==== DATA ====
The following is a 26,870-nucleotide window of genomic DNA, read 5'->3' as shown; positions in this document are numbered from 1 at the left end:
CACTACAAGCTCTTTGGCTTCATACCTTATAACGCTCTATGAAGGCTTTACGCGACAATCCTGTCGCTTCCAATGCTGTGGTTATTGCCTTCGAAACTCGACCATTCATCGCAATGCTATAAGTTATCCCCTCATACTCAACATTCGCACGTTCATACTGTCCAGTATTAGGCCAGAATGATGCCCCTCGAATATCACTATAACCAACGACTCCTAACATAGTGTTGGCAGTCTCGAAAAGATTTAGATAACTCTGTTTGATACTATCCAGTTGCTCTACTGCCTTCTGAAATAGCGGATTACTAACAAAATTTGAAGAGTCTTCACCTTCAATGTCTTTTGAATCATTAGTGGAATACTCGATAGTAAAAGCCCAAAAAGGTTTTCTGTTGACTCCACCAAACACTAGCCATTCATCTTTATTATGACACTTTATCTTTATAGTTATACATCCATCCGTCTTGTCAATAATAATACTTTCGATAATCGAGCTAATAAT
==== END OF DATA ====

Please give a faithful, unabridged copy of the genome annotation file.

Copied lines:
The following is a 26,870-nucleotide window of genomic DNA, read 5'->3' as shown; positions in this document are numbered from 1 at the left end:
CACTACAAGCTCTTTGGCTTCATACCTTATAACGCTCTATGAAGGCTTTACGCGACAATCCTGTCGCTTCCAATGCTGTGGTTATTGCCTTCGAAACTCGACCATTCATCGCAATGCTATAAGTTATCCCCTCATACTCAACATTCGCACGTTCATACTGTCCAGTATTAGGCCAGAATGATGCCCCTCGAATATCACTATAACCAACGACTCCTAACATAGTGTTGGCAGTCTCGAAAAGATTTAGATAACTCTGTTTGATACTATCCAGTTGCTCTACTGCCTTCTGAAATAGCGGATTACTAACAAAATTTGAAGAGTCTTCACCTTCAATGTCTTTTGAATCATTAGTGGAATACTCGATAGTAAAAGCCCAAAAAGGTTTTCTGTTGACTCCACCAAACACTAGCCATTCATCTTTATTATGACACTTTATCTTTATAGTTATACATCCATCCGTCTTGTCAATAATAATACTTTCGATAATCGAGCTAATAAT